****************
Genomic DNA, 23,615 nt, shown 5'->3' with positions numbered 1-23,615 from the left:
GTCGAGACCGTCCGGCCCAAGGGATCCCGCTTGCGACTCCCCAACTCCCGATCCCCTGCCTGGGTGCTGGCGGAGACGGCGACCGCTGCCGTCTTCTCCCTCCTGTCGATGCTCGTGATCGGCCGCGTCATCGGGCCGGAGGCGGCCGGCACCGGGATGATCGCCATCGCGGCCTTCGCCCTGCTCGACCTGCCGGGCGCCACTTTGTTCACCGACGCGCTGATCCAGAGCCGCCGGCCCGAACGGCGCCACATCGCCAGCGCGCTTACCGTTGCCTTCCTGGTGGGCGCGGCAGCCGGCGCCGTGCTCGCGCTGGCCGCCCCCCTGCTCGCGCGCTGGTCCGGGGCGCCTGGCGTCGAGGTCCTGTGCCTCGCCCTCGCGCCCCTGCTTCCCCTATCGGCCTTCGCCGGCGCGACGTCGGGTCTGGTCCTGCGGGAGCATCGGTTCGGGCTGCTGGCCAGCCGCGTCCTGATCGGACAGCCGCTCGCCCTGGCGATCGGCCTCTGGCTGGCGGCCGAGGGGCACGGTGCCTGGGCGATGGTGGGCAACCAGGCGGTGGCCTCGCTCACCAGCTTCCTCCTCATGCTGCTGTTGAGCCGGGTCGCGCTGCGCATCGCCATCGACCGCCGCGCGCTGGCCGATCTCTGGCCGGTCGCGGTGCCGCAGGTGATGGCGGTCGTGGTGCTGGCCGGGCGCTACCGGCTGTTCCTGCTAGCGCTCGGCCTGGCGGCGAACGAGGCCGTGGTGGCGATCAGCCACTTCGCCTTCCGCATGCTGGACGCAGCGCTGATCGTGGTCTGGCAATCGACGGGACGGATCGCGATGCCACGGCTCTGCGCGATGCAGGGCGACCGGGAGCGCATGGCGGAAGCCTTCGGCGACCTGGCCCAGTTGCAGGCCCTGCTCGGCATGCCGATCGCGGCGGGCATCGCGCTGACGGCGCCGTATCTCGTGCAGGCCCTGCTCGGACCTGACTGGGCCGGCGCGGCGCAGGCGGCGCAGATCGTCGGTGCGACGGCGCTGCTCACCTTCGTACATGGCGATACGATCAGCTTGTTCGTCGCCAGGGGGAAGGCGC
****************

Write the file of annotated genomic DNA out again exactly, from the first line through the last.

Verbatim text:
Genomic DNA, 23,615 nt, shown 5'->3' with positions numbered 1-23,615 from the left:
GTCGAGACCGTCCGGCCCAAGGGATCCCGCTTGCGACTCCCCAACTCCCGATCCCCTGCCTGGGTGCTGGCGGAGACGGCGACCGCTGCCGTCTTCTCCCTCCTGTCGATGCTCGTGATCGGCCGCGTCATCGGGCCGGAGGCGGCCGGCACCGGGATGATCGCCATCGCGGCCTTCGCCCTGCTCGACCTGCCGGGCGCCACTTTGTTCACCGACGCGCTGATCCAGAGCCGCCGGCCCGAACGGCGCCACATCGCCAGCGCGCTTACCGTTGCCTTCCTGGTGGGCGCGGCAGCCGGCGCCGTGCTCGCGCTGGCCGCCCCCCTGCTCGCGCGCTGGTCCGGGGCGCCTGGCGTCGAGGTCCTGTGCCTCGCCCTCGCGCCCCTGCTTCCCCTATCGGCCTTCGCCGGCGCGACGTCGGGTCTGGTCCTGCGGGAGCATCGGTTCGGGCTGCTGGCCAGCCGCGTCCTGATCGGACAGCCGCTCGCCCTGGCGATCGGCCTCTGGCTGGCGGCCGAGGGGCACGGTGCCTGGGCGATGGTGGGCAACCAGGCGGTGGCCTCGCTCACCAGCTTCCTCCTCATGCTGCTGTTGAGCCGGGTCGCGCTGCGCATCGCCATCGACCGCCGCGCGCTGGCCGATCTCTGGCCGGTCGCGGTGCCGCAGGTGATGGCGGTCGTGGTGCTGGCCGGGCGCTACCGGCTGTTCCTGCTAGCGCTCGGCCTGGCGGCGAACGAGGCCGTGGTGGCGATCAGCCACTTCGCCTTCCGCATGCTGGACGCAGCGCTGATCGTGGTCTGGCAATCGACGGGACGGATCGCGATGCCACGGCTCTGCGCGATGCAGGGCGACCGGGAGCGCATGGCGGAAGCCTTCGGCGACCTGGCCCAGTTGCAGGCCCTGCTCGGCATGCCGATCGCGGCGGGCATCGCGCTGACGGCGCCGTATCTCGTGCAGGCCCTGCTCGGACCTGACTGGGCCGGCGCGGCGCAGGCGGCGCAGATCGTCGGTGCGACGGCGCTGCTCACCTTCGTACATGGCGATACGATCAGCTTGTTCGTCGCCAGGGGGAAGGCGC